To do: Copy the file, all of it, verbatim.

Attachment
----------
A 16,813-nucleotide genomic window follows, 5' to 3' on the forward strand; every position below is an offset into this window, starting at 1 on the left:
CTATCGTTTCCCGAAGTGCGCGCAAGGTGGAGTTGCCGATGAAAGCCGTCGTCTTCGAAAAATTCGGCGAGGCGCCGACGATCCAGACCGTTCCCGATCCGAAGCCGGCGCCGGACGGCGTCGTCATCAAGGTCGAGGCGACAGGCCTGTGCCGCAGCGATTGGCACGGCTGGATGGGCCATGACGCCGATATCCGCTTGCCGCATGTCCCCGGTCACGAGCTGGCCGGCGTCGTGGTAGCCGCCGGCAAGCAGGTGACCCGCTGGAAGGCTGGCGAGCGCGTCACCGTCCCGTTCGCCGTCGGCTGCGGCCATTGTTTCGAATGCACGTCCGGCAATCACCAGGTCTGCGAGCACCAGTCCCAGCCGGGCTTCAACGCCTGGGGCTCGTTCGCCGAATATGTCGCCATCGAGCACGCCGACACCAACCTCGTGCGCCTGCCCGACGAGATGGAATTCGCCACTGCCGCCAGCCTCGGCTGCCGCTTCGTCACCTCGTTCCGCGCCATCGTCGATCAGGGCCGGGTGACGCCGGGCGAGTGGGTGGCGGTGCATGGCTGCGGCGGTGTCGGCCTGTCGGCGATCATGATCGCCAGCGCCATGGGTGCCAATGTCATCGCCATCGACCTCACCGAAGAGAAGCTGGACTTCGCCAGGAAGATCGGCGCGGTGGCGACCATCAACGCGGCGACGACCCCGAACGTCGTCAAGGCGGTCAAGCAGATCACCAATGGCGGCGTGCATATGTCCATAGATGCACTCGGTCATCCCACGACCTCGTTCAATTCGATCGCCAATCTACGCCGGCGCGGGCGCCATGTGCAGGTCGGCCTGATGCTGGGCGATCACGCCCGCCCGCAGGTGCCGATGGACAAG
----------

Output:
A 16,813-nucleotide genomic window follows, 5' to 3' on the forward strand; every position below is an offset into this window, starting at 1 on the left:
CTATCGTTTCCCGAAGTGCGCGCAAGGTGGAGTTGCCGATGAAAGCCGTCGTCTTCGAAAAATTCGGCGAGGCGCCGACGATCCAGACCGTTCCCGATCCGAAGCCGGCGCCGGACGGCGTCGTCATCAAGGTCGAGGCGACAGGCCTGTGCCGCAGCGATTGGCACGGCTGGATGGGCCATGACGCCGATATCCGCTTGCCGCATGTCCCCGGTCACGAGCTGGCCGGCGTCGTGGTAGCCGCCGGCAAGCAGGTGACCCGCTGGAAGGCTGGCGAGCGCGTCACCGTCCCGTTCGCCGTCGGCTGCGGCCATTGTTTCGAATGCACGTCCGGCAATCACCAGGTCTGCGAGCACCAGTCCCAGCCGGGCTTCAACGCCTGGGGCTCGTTCGCCGAATATGTCGCCATCGAGCACGCCGACACCAACCTCGTGCGCCTGCCCGACGAGATGGAATTCGCCACTGCCGCCAGCCTCGGCTGCCGCTTCGTCACCTCGTTCCGCGCCATCGTCGATCAGGGCCGGGTGACGCCGGGCGAGTGGGTGGCGGTGCATGGCTGCGGCGGTGTCGGCCTGTCGGCGATCATGATCGCCAGCGCCATGGGTGCCAATGTCATCGCCATCGACCTCACCGAAGAGAAGCTGGACTTCGCCAGGAAGATCGGCGCGGTGGCGACCATCAACGCGGCGACGACCCCGAACGTCGTCAAGGCGGTCAAGCAGATCACCAATGGCGGCGTGCATATGTCCATAGATGCACTCGGTCATCCCACGACCTCGTTCAATTCGATCGCCAATCTACGCCGGCGCGGGCGCCATGTGCAGGTCGGCCTGATGCTGGGCGATCACGCCCGCCCGCAGGTGCCGATGGACAAG